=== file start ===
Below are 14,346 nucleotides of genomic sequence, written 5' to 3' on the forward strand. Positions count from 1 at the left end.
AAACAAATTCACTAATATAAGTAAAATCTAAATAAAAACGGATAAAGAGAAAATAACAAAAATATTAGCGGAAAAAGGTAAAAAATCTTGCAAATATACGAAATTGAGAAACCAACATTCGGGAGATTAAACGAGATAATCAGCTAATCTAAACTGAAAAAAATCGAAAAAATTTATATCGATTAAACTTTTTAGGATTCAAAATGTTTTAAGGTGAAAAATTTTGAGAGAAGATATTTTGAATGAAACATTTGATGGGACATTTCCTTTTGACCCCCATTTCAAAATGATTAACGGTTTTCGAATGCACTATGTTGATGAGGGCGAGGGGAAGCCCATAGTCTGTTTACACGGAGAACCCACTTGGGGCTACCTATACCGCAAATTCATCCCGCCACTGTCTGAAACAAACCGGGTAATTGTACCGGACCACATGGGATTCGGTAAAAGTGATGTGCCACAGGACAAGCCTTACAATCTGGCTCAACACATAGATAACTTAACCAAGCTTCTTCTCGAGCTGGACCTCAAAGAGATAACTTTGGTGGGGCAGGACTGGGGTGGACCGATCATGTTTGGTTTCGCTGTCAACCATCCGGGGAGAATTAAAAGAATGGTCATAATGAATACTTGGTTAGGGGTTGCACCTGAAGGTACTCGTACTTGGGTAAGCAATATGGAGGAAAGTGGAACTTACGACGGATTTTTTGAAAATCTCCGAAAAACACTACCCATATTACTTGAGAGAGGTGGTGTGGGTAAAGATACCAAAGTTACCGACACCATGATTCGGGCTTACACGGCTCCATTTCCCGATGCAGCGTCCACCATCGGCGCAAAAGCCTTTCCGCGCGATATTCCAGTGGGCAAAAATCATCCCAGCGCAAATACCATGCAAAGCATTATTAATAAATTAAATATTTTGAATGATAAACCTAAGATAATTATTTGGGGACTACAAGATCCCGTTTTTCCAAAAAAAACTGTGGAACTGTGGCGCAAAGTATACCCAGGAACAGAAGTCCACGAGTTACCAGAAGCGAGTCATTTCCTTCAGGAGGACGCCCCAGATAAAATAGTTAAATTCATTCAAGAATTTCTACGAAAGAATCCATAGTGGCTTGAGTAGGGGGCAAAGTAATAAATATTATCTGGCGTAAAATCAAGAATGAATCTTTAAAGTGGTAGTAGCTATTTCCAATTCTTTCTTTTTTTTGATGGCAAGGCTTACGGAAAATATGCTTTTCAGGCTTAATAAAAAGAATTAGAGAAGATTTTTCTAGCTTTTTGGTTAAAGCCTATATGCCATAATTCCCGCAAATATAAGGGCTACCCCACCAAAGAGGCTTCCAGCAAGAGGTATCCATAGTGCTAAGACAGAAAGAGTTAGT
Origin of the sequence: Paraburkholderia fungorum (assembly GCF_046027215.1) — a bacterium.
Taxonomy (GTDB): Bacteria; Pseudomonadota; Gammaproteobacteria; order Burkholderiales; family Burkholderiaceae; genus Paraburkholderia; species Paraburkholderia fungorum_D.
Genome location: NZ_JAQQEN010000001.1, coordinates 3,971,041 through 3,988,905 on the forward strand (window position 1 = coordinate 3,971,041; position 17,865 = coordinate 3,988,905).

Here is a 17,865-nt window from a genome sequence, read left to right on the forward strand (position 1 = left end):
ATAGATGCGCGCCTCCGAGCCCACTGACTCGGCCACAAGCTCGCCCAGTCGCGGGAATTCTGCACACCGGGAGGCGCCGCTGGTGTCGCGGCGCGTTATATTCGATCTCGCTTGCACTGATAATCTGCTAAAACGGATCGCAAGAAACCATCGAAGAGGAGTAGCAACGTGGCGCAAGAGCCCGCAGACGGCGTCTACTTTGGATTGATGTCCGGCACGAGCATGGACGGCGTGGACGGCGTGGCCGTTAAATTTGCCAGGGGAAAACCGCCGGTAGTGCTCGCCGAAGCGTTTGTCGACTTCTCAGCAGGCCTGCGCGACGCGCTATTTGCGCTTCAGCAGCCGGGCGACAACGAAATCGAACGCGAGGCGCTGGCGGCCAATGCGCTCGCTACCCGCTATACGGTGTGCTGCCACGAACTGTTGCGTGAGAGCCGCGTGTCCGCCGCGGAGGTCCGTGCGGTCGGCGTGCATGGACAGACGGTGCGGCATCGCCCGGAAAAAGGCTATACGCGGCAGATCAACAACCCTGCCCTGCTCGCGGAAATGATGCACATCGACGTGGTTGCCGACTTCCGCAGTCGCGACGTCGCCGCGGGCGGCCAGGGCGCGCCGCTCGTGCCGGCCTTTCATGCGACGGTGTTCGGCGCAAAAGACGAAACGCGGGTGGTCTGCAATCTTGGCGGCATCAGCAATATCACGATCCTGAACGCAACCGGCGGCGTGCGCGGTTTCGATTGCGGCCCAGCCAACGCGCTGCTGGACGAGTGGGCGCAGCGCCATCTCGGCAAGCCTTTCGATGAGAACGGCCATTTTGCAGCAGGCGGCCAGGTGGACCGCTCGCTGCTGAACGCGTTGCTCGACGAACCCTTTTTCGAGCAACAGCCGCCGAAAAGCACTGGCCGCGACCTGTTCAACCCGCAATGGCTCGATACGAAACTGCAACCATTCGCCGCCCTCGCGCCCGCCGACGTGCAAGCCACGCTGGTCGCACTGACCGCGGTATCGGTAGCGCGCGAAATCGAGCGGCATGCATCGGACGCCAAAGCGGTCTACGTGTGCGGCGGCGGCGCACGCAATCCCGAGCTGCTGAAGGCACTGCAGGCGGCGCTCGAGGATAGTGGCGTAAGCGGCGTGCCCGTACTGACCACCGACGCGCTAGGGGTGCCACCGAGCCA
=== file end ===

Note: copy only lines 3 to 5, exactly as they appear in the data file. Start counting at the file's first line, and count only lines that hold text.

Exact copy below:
Origin of the sequence: Paraburkholderia fungorum (assembly GCF_046027215.1) — a bacterium.
Taxonomy (GTDB): Bacteria; Pseudomonadota; Gammaproteobacteria; order Burkholderiales; family Burkholderiaceae; genus Paraburkholderia; species Paraburkholderia fungorum_D.
Genome location: NZ_JAQQEN010000001.1, coordinates 3,971,041 through 3,988,905 on the forward strand (window position 1 = coordinate 3,971,041; position 17,865 = coordinate 3,988,905).